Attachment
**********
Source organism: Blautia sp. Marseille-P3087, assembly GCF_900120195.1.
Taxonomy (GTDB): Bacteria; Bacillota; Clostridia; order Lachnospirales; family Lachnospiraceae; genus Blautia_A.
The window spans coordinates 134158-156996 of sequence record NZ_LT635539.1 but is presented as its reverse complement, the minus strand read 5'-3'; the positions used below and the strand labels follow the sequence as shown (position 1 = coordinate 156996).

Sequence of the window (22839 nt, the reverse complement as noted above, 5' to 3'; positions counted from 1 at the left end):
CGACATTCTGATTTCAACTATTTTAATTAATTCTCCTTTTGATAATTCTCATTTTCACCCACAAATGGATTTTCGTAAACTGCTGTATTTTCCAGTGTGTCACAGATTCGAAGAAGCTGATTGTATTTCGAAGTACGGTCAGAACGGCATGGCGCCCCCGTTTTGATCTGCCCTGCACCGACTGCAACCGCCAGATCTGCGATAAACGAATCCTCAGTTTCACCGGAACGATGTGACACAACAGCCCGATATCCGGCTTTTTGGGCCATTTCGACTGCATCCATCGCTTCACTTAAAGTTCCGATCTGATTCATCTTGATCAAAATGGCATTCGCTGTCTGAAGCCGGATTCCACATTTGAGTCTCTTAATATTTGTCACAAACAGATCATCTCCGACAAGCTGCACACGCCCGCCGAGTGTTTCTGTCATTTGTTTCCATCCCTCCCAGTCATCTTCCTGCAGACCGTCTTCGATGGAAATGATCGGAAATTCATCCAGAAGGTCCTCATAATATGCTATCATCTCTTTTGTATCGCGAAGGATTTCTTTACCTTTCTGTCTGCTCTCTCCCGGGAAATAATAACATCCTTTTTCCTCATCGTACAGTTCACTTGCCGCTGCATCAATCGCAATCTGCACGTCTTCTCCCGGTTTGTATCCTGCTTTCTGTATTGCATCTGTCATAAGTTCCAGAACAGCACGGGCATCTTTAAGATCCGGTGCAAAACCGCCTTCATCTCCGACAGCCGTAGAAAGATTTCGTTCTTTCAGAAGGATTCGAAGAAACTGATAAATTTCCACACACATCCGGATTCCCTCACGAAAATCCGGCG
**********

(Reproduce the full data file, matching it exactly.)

Source organism: Blautia sp. Marseille-P3087, assembly GCF_900120195.1.
Taxonomy (GTDB): Bacteria; Bacillota; Clostridia; order Lachnospirales; family Lachnospiraceae; genus Blautia_A.
The window spans coordinates 134158-156996 of sequence record NZ_LT635539.1 but is presented as its reverse complement, the minus strand read 5'-3'; the positions used below and the strand labels follow the sequence as shown (position 1 = coordinate 156996).

Sequence of the window (22839 nt, the reverse complement as noted above, 5' to 3'; positions counted from 1 at the left end):
CGACATTCTGATTTCAACTATTTTAATTAATTCTCCTTTTGATAATTCTCATTTTCACCCACAAATGGATTTTCGTAAACTGCTGTATTTTCCAGTGTGTCACAGATTCGAAGAAGCTGATTGTATTTCGAAGTACGGTCAGAACGGCATGGCGCCCCCGTTTTGATCTGCCCTGCACCGACTGCAACCGCCAGATCTGCGATAAACGAATCCTCAGTTTCACCGGAACGATGTGACACAACAGCCCGATATCCGGCTTTTTGGGCCATTTCGACTGCATCCATCGCTTCACTTAAAGTTCCGATCTGATTCATCTTGATCAAAATGGCATTCGCTGTCTGAAGCCGGATTCCACATTTGAGTCTCTTAATATTTGTCACAAACAGATCATCTCCGACAAGCTGCACACGCCCGCCGAGTGTTTCTGTCATTTGTTTCCATCCCTCCCAGTCATCTTCCTGCAGACCGTCTTCGATGGAAATGATCGGAAATTCATCCAGAAGGTCCTCATAATATGCTATCATCTCTTTTGTATCGCGAAGGATTTCTTTACCTTTCTGTCTGCTCTCTCCCGGGAAATAATAACATCCTTTTTCCTCATCGTACAGTTCACTTGCCGCTGCATCAATCGCAATCTGCACGTCTTCTCCCGGTTTGTATCCTGCTTTCTGTATTGCATCTGTCATAAGTTCCAGAACAGCACGGGCATCTTTAAGATCCGGTGCAAAACCGCCTTCATCTCCGACAGCCGTAGAAAGATTTCGTTCTTTCAGAAGGATTCGAAGAAACTGATAAATTTCCACACACATCCGGATTCCCTCACGAAAATCCGGCG